Source: NASA.
Note: The following four prospective missions are not reflected above: LunaH-Map (Implementation), Europa Lander (Pre-Formulation), Mars
Sample Return (Pre-Formulation), Janus (Formulation), Lunar Trailblazer (Formulation), and Near-Earth Object Surveillance Mission (Formulation).

NASA’s Planetary Science Division (PSD) is responsible for a portfolio of spacecraft, including orbiters, landers, rovers, and probes.

A just-released audit, performed from June 2019 through August 2020 by NASA’s Office of Audits within the space agency’s Office of Inspector General, has assessed NASA’s management of its planetary science portfolio and examined whether PSD is meeting established goals and priorities.

Life-cycle costs increasing

The audit notes that as NASA’s planetary science missions become more complex, the life-cycle costs within each of PSD’s three mission classes are increasing due to project management challenges and mission complexity.

For example, Dragonfly, the next New Frontiers mission that will explore Titan, has an estimated $2 billion life-cycle cost. Comparatively, prior New Frontiers missions such as Juno and the Origins Spectral Interpretation Resource Identification Security-Regolith Explorer (OSIRIS-REx) had life-cycle costs of roughly $1 billion each.

Dragonfly mission concept of entry, descent, landing, surface operations, and flight at Titan.
Credit: NASA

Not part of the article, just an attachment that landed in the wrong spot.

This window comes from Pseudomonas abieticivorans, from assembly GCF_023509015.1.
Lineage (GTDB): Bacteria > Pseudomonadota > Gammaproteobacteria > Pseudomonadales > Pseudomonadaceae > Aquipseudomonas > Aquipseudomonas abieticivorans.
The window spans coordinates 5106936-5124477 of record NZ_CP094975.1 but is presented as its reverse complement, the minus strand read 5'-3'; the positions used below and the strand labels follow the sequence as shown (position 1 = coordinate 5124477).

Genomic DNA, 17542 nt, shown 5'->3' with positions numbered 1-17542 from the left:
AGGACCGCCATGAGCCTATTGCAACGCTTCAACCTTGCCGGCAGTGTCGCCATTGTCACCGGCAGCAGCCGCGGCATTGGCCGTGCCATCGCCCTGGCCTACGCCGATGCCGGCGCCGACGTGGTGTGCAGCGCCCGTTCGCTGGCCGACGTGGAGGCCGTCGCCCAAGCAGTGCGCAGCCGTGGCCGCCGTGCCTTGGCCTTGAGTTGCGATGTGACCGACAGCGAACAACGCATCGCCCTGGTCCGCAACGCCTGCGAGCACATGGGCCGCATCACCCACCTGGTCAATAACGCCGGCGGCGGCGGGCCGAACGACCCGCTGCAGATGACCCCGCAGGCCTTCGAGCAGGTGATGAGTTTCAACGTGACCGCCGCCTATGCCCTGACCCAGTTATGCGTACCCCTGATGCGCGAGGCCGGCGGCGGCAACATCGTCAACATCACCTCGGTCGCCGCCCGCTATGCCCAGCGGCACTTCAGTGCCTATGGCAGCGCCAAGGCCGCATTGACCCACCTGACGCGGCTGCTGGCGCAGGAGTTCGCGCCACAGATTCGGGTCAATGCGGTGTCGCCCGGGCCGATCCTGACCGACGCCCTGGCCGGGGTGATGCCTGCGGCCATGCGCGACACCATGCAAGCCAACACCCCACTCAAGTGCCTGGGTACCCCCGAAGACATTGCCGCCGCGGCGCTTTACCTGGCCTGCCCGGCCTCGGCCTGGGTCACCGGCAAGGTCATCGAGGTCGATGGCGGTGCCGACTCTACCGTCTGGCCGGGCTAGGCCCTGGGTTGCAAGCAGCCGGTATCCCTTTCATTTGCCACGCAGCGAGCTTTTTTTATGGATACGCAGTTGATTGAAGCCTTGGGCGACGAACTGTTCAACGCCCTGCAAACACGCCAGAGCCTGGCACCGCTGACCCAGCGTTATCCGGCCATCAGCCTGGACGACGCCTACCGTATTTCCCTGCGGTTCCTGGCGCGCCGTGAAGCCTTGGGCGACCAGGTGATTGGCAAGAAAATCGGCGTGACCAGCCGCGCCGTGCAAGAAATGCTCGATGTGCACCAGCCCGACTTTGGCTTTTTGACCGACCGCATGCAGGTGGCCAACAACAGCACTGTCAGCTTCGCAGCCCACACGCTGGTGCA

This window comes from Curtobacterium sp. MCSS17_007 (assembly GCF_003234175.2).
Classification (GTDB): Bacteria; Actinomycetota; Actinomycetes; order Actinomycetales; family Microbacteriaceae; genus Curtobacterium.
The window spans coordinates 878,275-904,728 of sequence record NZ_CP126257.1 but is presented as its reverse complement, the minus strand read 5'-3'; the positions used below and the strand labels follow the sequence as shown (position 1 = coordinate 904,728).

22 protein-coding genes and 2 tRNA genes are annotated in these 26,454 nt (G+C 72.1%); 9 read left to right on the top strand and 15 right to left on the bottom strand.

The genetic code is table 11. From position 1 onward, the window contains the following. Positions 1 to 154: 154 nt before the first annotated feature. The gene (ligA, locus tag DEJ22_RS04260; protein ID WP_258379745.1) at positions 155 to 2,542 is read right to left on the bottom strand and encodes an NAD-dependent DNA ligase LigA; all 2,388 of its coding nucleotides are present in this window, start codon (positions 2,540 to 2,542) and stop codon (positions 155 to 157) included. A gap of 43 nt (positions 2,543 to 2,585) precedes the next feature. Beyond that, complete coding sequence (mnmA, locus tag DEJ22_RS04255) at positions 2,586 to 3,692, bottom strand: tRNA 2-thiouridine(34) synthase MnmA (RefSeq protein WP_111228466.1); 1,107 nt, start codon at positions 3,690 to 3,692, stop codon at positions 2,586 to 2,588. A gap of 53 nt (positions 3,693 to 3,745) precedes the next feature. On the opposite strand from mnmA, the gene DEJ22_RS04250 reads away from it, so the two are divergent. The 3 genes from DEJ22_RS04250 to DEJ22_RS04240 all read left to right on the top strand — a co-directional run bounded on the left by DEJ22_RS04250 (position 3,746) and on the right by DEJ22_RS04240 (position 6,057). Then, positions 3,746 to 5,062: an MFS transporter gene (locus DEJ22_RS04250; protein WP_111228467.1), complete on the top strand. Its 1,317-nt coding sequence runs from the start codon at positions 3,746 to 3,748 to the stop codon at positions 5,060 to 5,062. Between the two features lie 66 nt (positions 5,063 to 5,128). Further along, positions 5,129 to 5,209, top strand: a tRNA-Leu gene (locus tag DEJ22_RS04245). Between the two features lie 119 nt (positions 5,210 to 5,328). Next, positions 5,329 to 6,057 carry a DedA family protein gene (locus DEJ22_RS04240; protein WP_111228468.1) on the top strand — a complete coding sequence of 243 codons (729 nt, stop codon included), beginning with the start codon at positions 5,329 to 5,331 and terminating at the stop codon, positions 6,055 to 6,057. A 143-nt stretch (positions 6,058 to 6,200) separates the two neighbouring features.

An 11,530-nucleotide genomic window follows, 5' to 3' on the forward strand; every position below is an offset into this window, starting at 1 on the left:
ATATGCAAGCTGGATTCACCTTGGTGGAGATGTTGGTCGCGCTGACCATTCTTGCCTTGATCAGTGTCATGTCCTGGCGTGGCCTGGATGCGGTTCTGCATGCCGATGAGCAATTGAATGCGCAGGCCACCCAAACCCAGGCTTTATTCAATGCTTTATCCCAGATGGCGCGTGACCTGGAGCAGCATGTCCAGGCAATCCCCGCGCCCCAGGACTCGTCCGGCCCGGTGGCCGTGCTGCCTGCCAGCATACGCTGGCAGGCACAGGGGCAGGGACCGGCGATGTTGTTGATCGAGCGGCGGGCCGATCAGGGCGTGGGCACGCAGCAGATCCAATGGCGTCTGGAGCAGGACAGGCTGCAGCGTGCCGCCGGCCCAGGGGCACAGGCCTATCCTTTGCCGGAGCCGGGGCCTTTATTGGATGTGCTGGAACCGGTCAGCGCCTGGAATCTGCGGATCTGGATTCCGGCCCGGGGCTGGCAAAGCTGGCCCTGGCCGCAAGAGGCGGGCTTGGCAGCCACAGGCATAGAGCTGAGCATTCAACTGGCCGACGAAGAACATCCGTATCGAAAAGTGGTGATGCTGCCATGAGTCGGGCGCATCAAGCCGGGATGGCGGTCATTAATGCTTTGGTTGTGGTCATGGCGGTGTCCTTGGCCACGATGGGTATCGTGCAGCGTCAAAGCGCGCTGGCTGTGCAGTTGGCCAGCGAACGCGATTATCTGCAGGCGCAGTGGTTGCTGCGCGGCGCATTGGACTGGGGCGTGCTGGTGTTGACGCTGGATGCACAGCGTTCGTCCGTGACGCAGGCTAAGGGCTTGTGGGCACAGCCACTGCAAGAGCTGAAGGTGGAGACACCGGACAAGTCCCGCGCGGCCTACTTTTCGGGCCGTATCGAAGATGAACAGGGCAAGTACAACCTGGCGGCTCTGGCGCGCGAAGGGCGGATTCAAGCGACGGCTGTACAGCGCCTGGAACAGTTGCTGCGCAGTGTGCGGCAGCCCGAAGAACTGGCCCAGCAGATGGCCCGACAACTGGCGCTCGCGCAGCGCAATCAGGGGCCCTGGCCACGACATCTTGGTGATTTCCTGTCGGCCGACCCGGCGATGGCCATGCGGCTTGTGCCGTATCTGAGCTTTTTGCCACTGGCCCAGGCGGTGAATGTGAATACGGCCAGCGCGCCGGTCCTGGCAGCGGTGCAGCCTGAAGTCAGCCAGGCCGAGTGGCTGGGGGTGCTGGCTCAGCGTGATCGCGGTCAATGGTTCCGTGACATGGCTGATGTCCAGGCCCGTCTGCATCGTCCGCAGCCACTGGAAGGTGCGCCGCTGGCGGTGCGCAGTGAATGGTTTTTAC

“These increasing costs, if not addressed, may result in a reduced cadence of future missions given budget limitations that will mean fewer opportunities to demonstrate new technologies,” the audit explains.

Higher risk than necessary

Also pointed out is that NASA’s Lunar Discovery and Exploration Program (LDEP) is accepting “higher risk than necessary” in the Commercial Launch Provider Services (CLPS) project, which provides contracts to U.S. commercial entities to develop landers to deliver NASA science instruments and other payloads to the Moon’s surface.

Astrobotic’s Peregrine lunar lander will carry payloads to the Moon for NASA through the Commercial Lunar Payload Services program.
Credit: Astrobotics

“Specifically, LDEP has not established a common interface to integrate lunar payloads with the landers from selected CLPS contractors, as advised by the National Academies,” the audit found.

In another area spotlighted in the audit, NASA’s Near-Earth Object Observations (NEOO) Program resources “remain insufficient” to meet the program’s congressional mandate of cataloging near-Earth objects.

To view the entire report — NASA’s Planetary Science Portfolio — go to:

Leave a Reply